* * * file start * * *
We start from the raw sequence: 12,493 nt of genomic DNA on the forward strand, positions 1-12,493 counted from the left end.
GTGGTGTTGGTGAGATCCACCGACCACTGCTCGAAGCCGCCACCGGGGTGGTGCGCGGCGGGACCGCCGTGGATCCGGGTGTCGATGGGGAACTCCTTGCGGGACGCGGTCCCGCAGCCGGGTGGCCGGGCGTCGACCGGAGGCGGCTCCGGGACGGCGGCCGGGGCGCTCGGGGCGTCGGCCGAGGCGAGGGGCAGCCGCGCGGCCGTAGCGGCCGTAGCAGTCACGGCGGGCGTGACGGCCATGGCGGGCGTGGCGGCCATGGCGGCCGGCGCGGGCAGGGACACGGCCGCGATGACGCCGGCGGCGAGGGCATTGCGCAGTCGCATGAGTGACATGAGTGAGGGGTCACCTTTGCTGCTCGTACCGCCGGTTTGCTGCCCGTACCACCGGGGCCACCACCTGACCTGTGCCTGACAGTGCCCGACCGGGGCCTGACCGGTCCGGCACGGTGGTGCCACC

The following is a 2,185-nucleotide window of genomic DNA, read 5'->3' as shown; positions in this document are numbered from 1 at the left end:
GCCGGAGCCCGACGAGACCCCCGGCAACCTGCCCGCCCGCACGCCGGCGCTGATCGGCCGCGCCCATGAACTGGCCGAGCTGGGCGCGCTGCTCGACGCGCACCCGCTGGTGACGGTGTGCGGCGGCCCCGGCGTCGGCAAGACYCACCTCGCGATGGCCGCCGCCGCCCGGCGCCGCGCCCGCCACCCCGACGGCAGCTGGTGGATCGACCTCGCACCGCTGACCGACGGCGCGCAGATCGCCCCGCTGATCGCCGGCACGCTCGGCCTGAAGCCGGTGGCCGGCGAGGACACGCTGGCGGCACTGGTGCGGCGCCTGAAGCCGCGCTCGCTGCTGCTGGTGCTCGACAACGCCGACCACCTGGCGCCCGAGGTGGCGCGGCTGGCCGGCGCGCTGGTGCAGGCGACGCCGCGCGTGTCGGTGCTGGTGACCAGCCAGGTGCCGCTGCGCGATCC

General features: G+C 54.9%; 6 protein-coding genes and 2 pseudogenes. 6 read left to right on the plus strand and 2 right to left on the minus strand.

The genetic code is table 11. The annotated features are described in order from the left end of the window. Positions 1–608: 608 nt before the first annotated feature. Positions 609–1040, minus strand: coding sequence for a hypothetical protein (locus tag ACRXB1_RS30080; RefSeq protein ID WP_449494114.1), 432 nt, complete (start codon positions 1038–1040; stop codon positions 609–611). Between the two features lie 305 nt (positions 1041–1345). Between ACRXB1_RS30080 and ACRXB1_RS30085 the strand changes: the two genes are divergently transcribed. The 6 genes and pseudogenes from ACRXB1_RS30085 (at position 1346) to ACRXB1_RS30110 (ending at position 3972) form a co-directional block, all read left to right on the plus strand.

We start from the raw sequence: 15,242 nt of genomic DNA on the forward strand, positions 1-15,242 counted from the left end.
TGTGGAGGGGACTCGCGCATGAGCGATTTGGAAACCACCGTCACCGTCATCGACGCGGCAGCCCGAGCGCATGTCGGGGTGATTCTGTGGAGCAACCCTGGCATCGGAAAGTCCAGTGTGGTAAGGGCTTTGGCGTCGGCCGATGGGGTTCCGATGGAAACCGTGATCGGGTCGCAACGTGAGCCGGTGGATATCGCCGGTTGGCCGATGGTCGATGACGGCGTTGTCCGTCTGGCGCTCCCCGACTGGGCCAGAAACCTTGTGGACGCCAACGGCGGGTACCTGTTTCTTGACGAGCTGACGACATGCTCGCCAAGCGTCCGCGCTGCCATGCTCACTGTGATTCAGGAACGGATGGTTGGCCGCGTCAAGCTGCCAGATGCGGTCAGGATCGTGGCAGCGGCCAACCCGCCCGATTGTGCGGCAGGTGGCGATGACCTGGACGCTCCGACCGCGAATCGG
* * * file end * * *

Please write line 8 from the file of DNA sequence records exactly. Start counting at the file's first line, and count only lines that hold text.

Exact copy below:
TGTGGAGGGGACTCGCGCATGAGCGATTTGGAAACCACCGTCACCGTCATCGACGCGGCAGCCCGAGCGCATGTCGGGGTGATTCTGTGGAGCAACCCTGGCATCGGAAAGTCCAGTGTGGTAAGGGCTTTGGCGTCGGCCGATGGGGTTCCGATGGAAACCGTGATCGGGTCGCAACGTGAGCCGGTGGATATCGCCGGTTGGCCGATGGTCGATGACGGCGTTGTCCGTCTGGCGCTCCCCGACTGGGCCAGAAACCTTGTGGACGCCAACGGCGGGTACCTGTTTCTTGACGAGCTGACGACATGCTCGCCAAGCGTCCGCGCTGCCATGCTCACTGTGATTCAGGAACGGATGGTTGGCCGCGTCAAGCTGCCAGATGCGGTCAGGATCGTGGCAGCGGCCAACCCGCCCGATTGTGCGGCAGGTGGCGATGACCTGGACGCTCCGACCGCGAATCGG